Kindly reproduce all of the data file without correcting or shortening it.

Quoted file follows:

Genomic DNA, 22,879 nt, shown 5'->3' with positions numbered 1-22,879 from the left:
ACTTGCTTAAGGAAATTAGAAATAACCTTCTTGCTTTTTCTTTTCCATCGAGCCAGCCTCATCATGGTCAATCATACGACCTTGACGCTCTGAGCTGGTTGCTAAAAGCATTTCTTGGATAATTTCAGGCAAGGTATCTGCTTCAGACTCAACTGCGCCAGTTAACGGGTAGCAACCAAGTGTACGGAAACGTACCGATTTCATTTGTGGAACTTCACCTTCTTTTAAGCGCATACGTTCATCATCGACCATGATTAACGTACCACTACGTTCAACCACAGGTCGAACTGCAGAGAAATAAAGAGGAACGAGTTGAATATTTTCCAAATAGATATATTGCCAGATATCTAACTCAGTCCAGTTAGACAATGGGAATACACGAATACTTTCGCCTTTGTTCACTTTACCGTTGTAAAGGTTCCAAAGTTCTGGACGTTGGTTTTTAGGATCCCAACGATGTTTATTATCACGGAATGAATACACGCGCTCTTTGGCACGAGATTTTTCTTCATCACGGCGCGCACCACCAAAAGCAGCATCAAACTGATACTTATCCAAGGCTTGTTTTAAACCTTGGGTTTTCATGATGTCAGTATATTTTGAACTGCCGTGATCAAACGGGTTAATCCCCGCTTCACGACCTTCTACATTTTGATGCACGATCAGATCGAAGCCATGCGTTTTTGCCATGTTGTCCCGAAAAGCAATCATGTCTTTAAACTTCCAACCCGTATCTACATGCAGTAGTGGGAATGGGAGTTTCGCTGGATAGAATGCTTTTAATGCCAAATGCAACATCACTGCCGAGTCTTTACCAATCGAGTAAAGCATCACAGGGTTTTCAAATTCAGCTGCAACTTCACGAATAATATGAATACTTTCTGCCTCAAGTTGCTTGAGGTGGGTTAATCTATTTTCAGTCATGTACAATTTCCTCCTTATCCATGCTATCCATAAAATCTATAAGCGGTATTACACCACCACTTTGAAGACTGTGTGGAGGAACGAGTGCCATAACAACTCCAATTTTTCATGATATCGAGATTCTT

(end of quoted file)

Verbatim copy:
Genomic DNA, 22,879 nt, shown 5'->3' with positions numbered 1-22,879 from the left:
ACTTGCTTAAGGAAATTAGAAATAACCTTCTTGCTTTTTCTTTTCCATCGAGCCAGCCTCATCATGGTCAATCATACGACCTTGACGCTCTGAGCTGGTTGCTAAAAGCATTTCTTGGATAATTTCAGGCAAGGTATCTGCTTCAGACTCAACTGCGCCAGTTAACGGGTAGCAACCAAGTGTACGGAAACGTACCGATTTCATTTGTGGAACTTCACCTTCTTTTAAGCGCATACGTTCATCATCGACCATGATTAACGTACCACTACGTTCAACCACAGGTCGAACTGCAGAGAAATAAAGAGGAACGAGTTGAATATTTTCCAAATAGATATATTGCCAGATATCTAACTCAGTCCAGTTAGACAATGGGAATACACGAATACTTTCGCCTTTGTTCACTTTACCGTTGTAAAGGTTCCAAAGTTCTGGACGTTGGTTTTTAGGATCCCAACGATGTTTATTATCACGGAATGAATACACGCGCTCTTTGGCACGAGATTTTTCTTCATCACGGCGCGCACCACCAAAAGCAGCATCAAACTGATACTTATCCAAGGCTTGTTTTAAACCTTGGGTTTTCATGATGTCAGTATATTTTGAACTGCCGTGATCAAACGGGTTAATCCCCGCTTCACGACCTTCTACATTTTGATGCACGATCAGATCGAAGCCATGCGTTTTTGCCATGTTGTCCCGAAAAGCAATCATGTCTTTAAACTTCCAACCCGTATCTACATGCAGTAGTGGGAATGGGAGTTTCGCTGGATAGAATGCTTTTAATGCCAAATGCAACATCACTGCCGAGTCTTTACCAATCGAGTAAAGCATCACAGGGTTTTCAAATTCAGCTGCAACTTCACGAATAATATGAATACTTTCTGCCTCAAGTTGCTTGAGGTGGGTTAATCTATTTTCAGTCATGTACAATTTCCTCCTTATCCATGCTATCCATAAAATCTATAAGCGGTATTACACCACCACTTTGAAGACTGTGTGGAGGAACGAGTGCCATAACAACTCCAATTTTTCATGATATCGAGATTCTT